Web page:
Women often struggle with managing their weight and other health risk factors, such as high cholesterol, once they transition through menopause. A new study suggests that dancing may effectively lower cholesterol levels, improve fitness and body composition and in the process, improve self-esteem. Study results are published online today in Menopause, the journal of The North American Menopause Society (NAMS).

After menopause, women are more likely to experience weight gain, overall/central body adiposity increases, and metabolic disturbances, such as increases in triglycerides and bad cholesterol. Together, these changes ultimately increase cardiovascular risk. Around this same time, women often are less physically active, which translates into reductions in lean mass and an increased risk of falls and fractures.

As a result of all these changes, postmenopausal women often suffer from decreased self-image and selfesteem, which are directly related to overall mental health.

Physical activity has been shown to minimize some of the many health problems associated with menopause. The effect of dancing, specifically, has already been investigated with regard to how it improves body composition and functional fitness. Few studies, however, have investigated the effects of dance on body image, self-esteem, and physical fitness together in postmenopausal women.

This new study was designed to analyze the effects of dance practice on body composition, metabolic profile, functional fitness, and self-image/self-esteem in postmenopausal women. Although the sample size was small, the study suggested some credible benefits of a three-times-weekly dance regimen in improving not only the lipid profile and functional fitness of postmenopausal women but also self-image and self-esteem.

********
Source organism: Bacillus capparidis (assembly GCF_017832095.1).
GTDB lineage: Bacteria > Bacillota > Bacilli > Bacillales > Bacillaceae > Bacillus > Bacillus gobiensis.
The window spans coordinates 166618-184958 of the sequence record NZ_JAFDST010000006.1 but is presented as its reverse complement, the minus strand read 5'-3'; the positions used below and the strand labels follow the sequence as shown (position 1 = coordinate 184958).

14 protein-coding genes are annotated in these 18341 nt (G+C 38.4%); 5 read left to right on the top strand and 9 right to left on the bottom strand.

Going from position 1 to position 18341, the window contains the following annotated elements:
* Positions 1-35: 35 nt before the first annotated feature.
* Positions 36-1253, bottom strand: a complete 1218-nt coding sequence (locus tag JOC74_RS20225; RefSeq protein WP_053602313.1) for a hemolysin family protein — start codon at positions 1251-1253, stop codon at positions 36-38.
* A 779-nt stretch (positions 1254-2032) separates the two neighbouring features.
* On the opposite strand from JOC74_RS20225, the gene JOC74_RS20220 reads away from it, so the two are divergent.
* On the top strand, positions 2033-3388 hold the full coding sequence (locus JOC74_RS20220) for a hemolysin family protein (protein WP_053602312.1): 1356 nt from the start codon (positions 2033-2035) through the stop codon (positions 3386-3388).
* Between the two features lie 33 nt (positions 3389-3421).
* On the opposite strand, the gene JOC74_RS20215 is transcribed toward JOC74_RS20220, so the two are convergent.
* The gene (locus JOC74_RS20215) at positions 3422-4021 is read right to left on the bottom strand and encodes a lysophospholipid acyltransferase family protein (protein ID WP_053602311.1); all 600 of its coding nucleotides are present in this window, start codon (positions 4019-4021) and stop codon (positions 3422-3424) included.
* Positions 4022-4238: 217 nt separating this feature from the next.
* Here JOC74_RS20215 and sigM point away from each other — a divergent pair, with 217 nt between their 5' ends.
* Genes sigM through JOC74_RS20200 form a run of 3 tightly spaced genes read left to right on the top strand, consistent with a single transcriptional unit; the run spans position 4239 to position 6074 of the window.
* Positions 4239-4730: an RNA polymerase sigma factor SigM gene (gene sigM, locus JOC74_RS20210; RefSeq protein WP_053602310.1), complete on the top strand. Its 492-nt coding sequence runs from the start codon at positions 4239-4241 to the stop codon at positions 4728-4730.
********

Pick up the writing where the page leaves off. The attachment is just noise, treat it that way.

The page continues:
Dance therapy is seen as an attractive option because it is a pleasant activity with low associated costs and low risk of injury for its practitioners. Additional confirmed benefits of regular dancing include improvement in balance, postural control, gait, strength, and overall physical performance. All of these benefits may contribute to a woman’s ability to maintain an independent, high-quality lifestyle throughout her lifespan.

Study results are published in the article “Dance practice modifies functional fitness, lipid profile, and self-image in postmenopausal women.”

“This study highlights the feasibility of a simple intervention, such as a dance class three times weekly, for improving not only fitness and metabolic profile but also self-image and self-esteem in postmenopausal women. In addition to these benefits, women also probably enjoyed a sense of comradery from the shared experience of learning something new,” says Dr. Stephanie Faubion, NAMS medical director.

Source: The North American Menopause Society

Creamy Cheesecake


8 oz digestive biscuits, crushed
1/2 teaspoon ground cinnamon
3 oz butter, melted


4 eggs, separated
8 oz sugar
1 cup soured cream
1/2 teaspoon vanilla essence
2 tablespoons all-purpose flour
1 lb full-fat soft cheese
icing sugar for dredging


  1. Make the base. Combine the crushed biscuits, butter, and cinnamon and spread them evenly over the base and 1/2-inch up the sides of a lightly greased 9-inch springform or loose-bottomed tin. Refrigerate until required.
  2. Beat the egg yolks with 6 oz of the sugar until pale-coloured.
  3. Add the soured cream, vanilla and flour, beating until the mixture is smooth.
  4. Gradually beat in the cheese.
  5. Whisk the egg whites into soft peaks, then gradually beat in the rest of the sugar. Fold this meringue into the mixture.
  6. Pour the mixture into the tin. Bake in a preheated moderate oven (180°C/350°F) for 1 hour. Let cool, then chill.
  7. Dredge with icing sugar just before serving.

Makes 10 servings.

Source: Cheesecakes

Today’s Comic